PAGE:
Henry was born in the middle of the day on a Thursday in October. It wasn’t just any Thursday, and it wasn’t a surprise. He arrived exactly as his sister had, 3 days prior to his due date at 39 weeks, 4 days. As with his older sister, I had contractions several days earlier. But unlike my pregnancy with his sister, I had a sneaking suspicion these weren’t the contractions I was meant to be feeling.
On Monday, September 28, 2020, I busied myself making as many dishes as I could through a set of slightly painful Braxton hicks-style contractions. While Ben called into meeting after meeting, and Sofie played in the living room, I prayed that this little boy would stay inside until I’d had a chance to get food ready for the babysitter. As soon as I finished cooking, the contractions were over. And thus, I believed we would not have a baby until my parents arrived on October 3rd.
I sat down with “This is Marketing” and began to make notes as if it was any other day of the week as if there wasn’t a baby giving me major heartburning and pressing on my bladder, biding his time until he’d make his debut. I simultaneously felt ready to be done with this pregnancy and sad that it was coming to an end. I was scared that, when I actually did go into labor, it would be the middle of the night, and I wouldn’t feel comfortable calling someone to come take care of Sofie. We couldn’t take her to the hospital because of the pandemic. I was scared of wearing a mask during labor.
When I had Sofie, my parents were already in town, and I had no other children to worry about. And, when I had Sofie, I had not waited for contractions to head to the hospital. My waters broke, and I was induced. I was at a loss for what it would feel like to actually have natural contractions, to not feel the sharp increase from 0-100 in under an hour that pitocin causes. What if I didn’t know what to look out for?
Thursday morning, around 1:30 am, I started to feel that tugging, cramping. The start of a contraction. I went into the living room and drank some water. I thought maybe it was the grilled cheese we’d had for dinner the night before. The pain grew in my back and my lower abs, but I didn’t want to get excited or scared. So I went back to bed.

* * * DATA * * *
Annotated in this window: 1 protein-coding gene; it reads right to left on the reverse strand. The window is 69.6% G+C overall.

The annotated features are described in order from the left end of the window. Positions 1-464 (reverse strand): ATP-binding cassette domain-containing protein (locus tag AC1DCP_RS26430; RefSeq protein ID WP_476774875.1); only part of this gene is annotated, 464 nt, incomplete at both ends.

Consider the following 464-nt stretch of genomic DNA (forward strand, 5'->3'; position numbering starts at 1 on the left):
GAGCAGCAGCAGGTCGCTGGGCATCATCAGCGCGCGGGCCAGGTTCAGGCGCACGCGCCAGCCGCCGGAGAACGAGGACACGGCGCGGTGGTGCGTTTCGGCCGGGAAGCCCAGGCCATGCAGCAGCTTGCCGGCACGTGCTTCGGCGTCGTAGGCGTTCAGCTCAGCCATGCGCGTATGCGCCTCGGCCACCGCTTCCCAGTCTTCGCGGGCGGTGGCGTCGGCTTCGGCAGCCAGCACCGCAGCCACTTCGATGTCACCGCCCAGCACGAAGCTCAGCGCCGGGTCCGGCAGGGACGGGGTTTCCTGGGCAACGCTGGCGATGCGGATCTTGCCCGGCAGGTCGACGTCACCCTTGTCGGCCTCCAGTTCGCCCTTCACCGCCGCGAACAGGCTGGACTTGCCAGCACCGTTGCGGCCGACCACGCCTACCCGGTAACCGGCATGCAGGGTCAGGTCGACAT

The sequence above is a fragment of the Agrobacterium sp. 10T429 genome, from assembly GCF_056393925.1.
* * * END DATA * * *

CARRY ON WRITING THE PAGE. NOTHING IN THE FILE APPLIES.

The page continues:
At 2:30, I was still having the cramping, and it was starting to get worse and closer together. I walked around the living room trying to “get rid of my fake labor pains” But nothing changed. The pain was still there. At 3 I finally woke Ben up. I labored at home, trying to lay down as much a possible to slow the contractions down until Ben finally called the nurse at 4:30. The nurse said it probably wasn’t false labor as I’d had another pregnancy and most likely knew what I was feeling. Still, I was skeptical. My contractions would be 2 minutes apart and then 12 minutes apart depending on whether I was laying down or standing up. We watched Gilmore Girls in the coziness of our room, I cradled around a pillow, and Ben running around getting things down to the car and ready for us to head out the door.
I labored long and the story remained the same. If I walked, the contractions got closer together. If I laid down, they spread out. It was totally inconsistent and not what I was expecting at all. I didn’t want the sitter to drive to us quite yet. It was foggy out, almost zero visibility, and I didn’t want her to get in an accident trying to drive to us in the dark. I took a shower, letting the hot water run over me and soothe my back. I put makeup on and got into (what Sofie calls) my day clothes.
At 6-ish, Sofie woke up. We had breakfast together while we waited on the sitter who we’d finally contacted and gotten ahold of. When she arrived, we called the nurse to let the hospital know we were on our way. I still didn’t truly believe Henry would be born that day. I thought maybe we’d be sent back home. As much as I wanted him to wait until grandma and granddad had arrived, I also wanted to meet him badly, and I really didn’t want to start this contraction process over again.
Throughout this pregnancy, I had made a note and gone on a tirade to Ben about how we needed to document labor, how I wanted to make a little film. On the way to the hospital, I got out the camera and began to video the serenity of the drive. Neither of us touched that camera again until after Henry was born.